Oregon is bad. Stop it if you can. Here it comes. Here it comes. Now it's after you. Flee to some place new. Run away. Run away. - For the Wine Rambler it was too late. Oregon got me. And if you want to find out how it all happened and what this has to do do with one half of a team of almost-giants, well, then it got you too. Don't be afraid, though, it will all be revealed. And make sense. Sort of. Either way, there will be wine!
Nine days into the new year and we're already sticking our noses into the sparkling wine again. Is that hedonistic cheek on our part or a commendable discipline in making good our new year's resolution number 2? Actually, it's neither, since this is a postscript to our new year's eve.
Lively, but not over-strong bubbles, a smell of ripe apples and quince. Bone dry and almost austere at first taste, but at the same time fairly creamy and intense, with the tiniest hint of oak maybe, and in the end, it's mature quince and apple fruit again, maybe also a hint of tangerine, with very fresh acidity all the way through.
Despite its pale lemon colour, this Riesling shines like gold (just in a light, quite pale lemon coloured way). It comes from the Mosel, from a vineyard near the village of Trittenheim, which is called 'Apotheke' - 'Pharmacy' in English (relating to the old-fashioned word Apothecary, of course). While I do normally not go so far as to recommend a wine as medicine, with this one I almost might - it is just such a refreshing joy to drink it.
The nose with its mineral and herbs makes me think of, well, the steep vineyards of the Mosel; add to that refreshing green apples, peach and half-fermented fruit and then finely dust the aromas with icing sugar. A bouquet that says: 'drink me, drink me now!'
Even if you do not know very much about pairing wine and food you might have heard that wine merchants often recommend Riesling with Asian or other spicy food. Or you might have come across a few wine labels that had similar suggestions. While certain wine labels do praise a wine as compatible with pretty much any food ('This wine goes well with salads, chicken, fish and various meats.'), there is indeed a connection between some spicy food and Riesling, especially sweeter Riesling. I will not exhaust this topic tonight, but I will give an example (with recipe) to illustrate how and why sweet (Riesling) and spicy (food) can go together, based on what may be the most important rule of food and wine pairing: match a wine with the sauce (not with the meat). So here it comes, a semi-sweet Riesling from the Mosel and pasta with a chilli-carrot sauce.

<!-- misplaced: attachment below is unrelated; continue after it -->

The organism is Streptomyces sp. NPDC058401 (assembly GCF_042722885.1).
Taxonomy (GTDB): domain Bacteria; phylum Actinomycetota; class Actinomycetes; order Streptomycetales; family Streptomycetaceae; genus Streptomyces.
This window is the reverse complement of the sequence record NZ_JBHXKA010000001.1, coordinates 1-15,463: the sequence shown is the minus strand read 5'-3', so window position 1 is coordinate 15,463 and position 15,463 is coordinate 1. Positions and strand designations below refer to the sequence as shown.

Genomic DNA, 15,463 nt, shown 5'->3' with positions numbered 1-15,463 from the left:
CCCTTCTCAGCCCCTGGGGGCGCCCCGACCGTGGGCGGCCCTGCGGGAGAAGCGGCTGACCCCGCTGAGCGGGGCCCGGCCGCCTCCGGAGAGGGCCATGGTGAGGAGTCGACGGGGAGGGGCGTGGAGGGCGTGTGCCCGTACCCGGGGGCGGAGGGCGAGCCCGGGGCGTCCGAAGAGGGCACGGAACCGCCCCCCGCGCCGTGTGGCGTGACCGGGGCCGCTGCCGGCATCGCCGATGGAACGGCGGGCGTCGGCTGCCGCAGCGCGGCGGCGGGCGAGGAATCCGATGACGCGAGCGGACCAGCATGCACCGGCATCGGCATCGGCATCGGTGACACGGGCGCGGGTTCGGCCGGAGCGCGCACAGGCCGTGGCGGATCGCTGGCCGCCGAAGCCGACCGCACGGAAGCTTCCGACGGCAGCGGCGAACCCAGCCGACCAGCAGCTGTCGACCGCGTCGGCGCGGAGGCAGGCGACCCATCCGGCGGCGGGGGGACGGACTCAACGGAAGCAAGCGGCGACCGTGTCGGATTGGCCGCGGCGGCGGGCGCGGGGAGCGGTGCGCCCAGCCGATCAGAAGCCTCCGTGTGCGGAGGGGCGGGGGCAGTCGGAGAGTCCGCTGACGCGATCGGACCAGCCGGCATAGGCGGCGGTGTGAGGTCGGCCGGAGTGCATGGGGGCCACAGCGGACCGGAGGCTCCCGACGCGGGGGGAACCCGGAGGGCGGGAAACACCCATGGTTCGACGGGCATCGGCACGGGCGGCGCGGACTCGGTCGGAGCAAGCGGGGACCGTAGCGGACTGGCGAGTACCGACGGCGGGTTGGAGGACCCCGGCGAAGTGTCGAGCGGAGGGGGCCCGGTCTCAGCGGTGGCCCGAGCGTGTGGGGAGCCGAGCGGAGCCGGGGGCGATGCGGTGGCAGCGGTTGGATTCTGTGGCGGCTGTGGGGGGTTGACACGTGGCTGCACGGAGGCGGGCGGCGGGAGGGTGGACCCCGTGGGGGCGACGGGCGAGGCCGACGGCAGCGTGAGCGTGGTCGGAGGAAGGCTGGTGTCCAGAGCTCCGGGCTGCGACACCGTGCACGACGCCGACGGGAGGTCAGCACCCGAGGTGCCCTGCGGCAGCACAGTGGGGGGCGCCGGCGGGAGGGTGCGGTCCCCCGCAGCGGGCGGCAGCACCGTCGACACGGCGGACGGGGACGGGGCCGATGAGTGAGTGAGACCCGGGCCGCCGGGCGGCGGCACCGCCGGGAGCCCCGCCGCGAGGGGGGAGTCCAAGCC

Another venture into Eastern Europe, and into a grape that I like more and more: Cabernet Franc.
Very dark red, a little cloudy (unfiltered, probably), with a purplish edge. Smells of stewed vegetables, beetroot, ripe red peppers, but meaty at the same time. In the mouth, it brings rather hard-edged cassis and tar at first, Cabernet Sauvignon-style, but with more exposure to air, the sweeter and more savoury vegetable flavours take over. While the ripe fruit and oak flavours lean toward the international style, the vegetables give it character and spice.
As you will have gathered from the heading, I am not writing about wine today. Instead I deal with an unpleasant topic that most bloggers struggle with: comment or blog spam and how to fight it. Like most blogs, the Wine Rambler is targeted by a spammers who aim to get as many links to their websites distributed across the Internet so that they can make more money from selling rubbish products. Comment forms on blogs are an easy target as they were designed to make it easy for people to leave comments with links attached to them. To make their dirty work easier, spammers use more or less sophisticated software, the so called spambots (spam robots), to trawl the Internet for any comment or mail form they can find and then bombard it with spam. We get dozens, sometimes hundreds of these visitors per day and eventually decided it was time to do something about it.